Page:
If I could only own one electric kitchen gadget, it would be an immersion blender. Mine sees near-constant use, making short work of everything from mayonnaise to lemon curd; it’s never met a lump it couldn’t smooth out. Still, I’d never have guessed that this trusty machine would solve my cacio e pepe woes for good.
Tagged With pasta
I rarely cook something the same way twice. This is especially true with pasta sauce, as it is adaptable by nature. The other night I was making a simple spaghetti dinner for myself and a friend, simply because I had found a can of tomatoes I didn’t know I had.
As I was tasting and tweaking, I remembered I had about half a cup of the spicy, nduja-like spread I'd made earlier in the week. I tossed it in the sauce and, after tasting, rejoiced.
Peak-season tomatoes need nothing more than salt, pepper, and maybe a drizzle of olive oil to really shine. Why then, do fresh tomato sauce recipes have you peel, core, seed, and otherwise maul such a beautiful ingredient?
Noodles don't need a lot of stove time to taste good, which is why they're a no-fail standby. As much as I love cold peanut noodles, sometimes I crave a bowl of silky-sauced pasta laden with vegetables and cheese — without spending an hour simmering that sauce.
Well-seasoned water is the foundation of every delicious pasta dish. These days, you’d be hard-pressed to find a pasta recipe that doesn’t instruct you to salt the cooking water, but beyond vaguely invoking the sea, few of them bother to tell you how much salt is enough.
If there's a study that shows pasta in a good light, it's hard to ignore. Everybody loves pasta, right? I do. Chances are you do, too. Barilla, maker of pasta, definitely does.
Tomato-based pasta sauce can either be incredibly simple or very involved. Whether you're making Marcella Hazan's three-ingredient sauce or a loaded-up bolognese, it's all about creating that perfect balance of flavours. Tasting, tweaking and tasting again is key, as is having a little lineup of extras you can toss in to bring that special something.
A big bowl of hot pasta, each strand perfectly coated in a creamy sauce, is perhaps the perfect comfort food. If you're not so hot on dairy - or it's not so hot on you - this meal may seem sadly out of your reach. Fortunately, there is a very easy way to make a rich and luscious, pasta-coating sauce without using a single drop of cream or a single pat of butter.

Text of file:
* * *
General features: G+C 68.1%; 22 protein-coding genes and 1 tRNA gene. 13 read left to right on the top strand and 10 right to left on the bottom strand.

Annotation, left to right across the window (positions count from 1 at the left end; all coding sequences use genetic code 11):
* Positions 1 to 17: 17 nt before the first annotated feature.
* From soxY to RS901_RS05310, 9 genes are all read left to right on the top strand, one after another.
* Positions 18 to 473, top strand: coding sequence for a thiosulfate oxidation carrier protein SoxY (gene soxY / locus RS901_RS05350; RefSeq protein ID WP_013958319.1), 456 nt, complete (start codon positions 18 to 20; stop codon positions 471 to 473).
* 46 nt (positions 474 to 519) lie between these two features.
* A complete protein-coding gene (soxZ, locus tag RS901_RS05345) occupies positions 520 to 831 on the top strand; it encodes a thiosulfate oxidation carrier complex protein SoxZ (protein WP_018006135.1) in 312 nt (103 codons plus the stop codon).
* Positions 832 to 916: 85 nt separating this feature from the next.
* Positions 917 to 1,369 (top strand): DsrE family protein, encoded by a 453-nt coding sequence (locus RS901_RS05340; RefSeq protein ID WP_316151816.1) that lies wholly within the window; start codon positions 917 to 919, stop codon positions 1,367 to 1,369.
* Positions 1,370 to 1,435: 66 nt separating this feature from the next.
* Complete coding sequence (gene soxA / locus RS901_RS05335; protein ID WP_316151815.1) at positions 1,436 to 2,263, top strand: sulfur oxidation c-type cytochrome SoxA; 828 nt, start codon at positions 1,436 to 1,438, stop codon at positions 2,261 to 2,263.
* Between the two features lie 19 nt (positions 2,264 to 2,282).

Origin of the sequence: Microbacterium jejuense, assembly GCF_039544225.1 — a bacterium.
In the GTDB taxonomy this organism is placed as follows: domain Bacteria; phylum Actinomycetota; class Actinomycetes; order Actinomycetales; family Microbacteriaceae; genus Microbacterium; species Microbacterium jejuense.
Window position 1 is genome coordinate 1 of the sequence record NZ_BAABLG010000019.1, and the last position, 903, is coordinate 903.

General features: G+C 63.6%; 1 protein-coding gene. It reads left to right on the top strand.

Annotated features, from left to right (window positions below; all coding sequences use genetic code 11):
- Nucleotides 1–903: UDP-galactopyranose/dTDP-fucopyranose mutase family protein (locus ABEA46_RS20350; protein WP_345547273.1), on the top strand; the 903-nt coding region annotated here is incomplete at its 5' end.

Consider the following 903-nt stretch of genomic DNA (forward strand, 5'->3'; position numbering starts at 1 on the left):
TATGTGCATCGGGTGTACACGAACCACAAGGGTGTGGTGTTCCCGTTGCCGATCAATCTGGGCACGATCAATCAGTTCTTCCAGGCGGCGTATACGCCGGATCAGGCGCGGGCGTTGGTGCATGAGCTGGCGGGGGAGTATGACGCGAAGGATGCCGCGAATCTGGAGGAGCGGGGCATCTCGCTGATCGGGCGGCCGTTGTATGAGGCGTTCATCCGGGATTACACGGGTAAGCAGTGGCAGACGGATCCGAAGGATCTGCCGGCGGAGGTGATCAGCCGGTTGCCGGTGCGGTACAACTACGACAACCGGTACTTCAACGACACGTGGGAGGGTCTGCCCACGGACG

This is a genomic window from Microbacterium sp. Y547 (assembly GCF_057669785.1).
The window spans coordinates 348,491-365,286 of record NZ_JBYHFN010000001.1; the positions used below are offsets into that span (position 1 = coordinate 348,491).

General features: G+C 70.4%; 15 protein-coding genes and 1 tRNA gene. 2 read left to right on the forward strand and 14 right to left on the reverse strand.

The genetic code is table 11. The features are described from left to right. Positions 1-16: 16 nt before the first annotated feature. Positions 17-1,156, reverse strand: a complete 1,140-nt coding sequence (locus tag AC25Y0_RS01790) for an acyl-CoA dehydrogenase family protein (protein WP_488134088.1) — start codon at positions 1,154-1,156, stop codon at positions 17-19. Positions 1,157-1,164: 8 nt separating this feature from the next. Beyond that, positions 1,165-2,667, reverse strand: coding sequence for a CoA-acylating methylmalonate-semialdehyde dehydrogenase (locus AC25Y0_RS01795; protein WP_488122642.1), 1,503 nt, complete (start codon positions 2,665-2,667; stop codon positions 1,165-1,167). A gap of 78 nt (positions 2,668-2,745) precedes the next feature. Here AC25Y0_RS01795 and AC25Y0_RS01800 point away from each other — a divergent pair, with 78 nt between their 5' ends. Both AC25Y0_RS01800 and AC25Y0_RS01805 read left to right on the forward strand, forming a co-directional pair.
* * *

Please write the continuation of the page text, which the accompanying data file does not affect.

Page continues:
I can't remember a Christmas dinner without a lasagna on the table. This is largely due, in part, to watery sauce with pasta and cheese sort of floating in it, but it's also just always been there (paired with an overcooked rib roast, of course). That meal, the last big holiday meal for many families, deserves better.
Gnocchi, if you haven't met them before now, are dumplings made from boiled potatoes, which are then formed into a dough of sorts, usually by adding flour and egg. Though more traditionally served as an appetizer, they have become a popular featured dish owing to their incredible versatility. Here's a delicious homemade recipe suitable for the laziest of chefs.
If you're obsessed with pasta (I am!), then you know there's a marked difference in texture and taste between fresh and dried noodles. But while I'd always assumed that fresh was better than dried, it turns out that isn't the case, and sometimes shelling out for fresh pasta isn't worth it -- which is very good news for us budget-minded carbo-loaders.
Baked pasta is a low-prep dish, which makes it perfect for a busy weeknight when you just don't have the time to spend an hour or two chopping produce and cooking over a hot stove. But to get the perfect, saucy, delicious baked pasta dish without having to cook the pasta first, you have to follow one key trick.
Marinara and other tomato based pasta sauces aren't too difficult to make on your own, but sometimes you don't have the time. This super simple trick can make a jar of the store-bought stuff taste like you've been working on it all day.
The perfect romantic meal should be easy to prepare, easy to clean up, and not so filling that you're too weighed down to enjoy other, uh, activities. A steak dinner is never unwelcome, but it's a bit heavy, and you don't want to smoke up the house or fret about overcooking a rib eye. Luckily, there a bunch of dishes you can make to wow your sweetie, even if you're not quite Top Chef Material.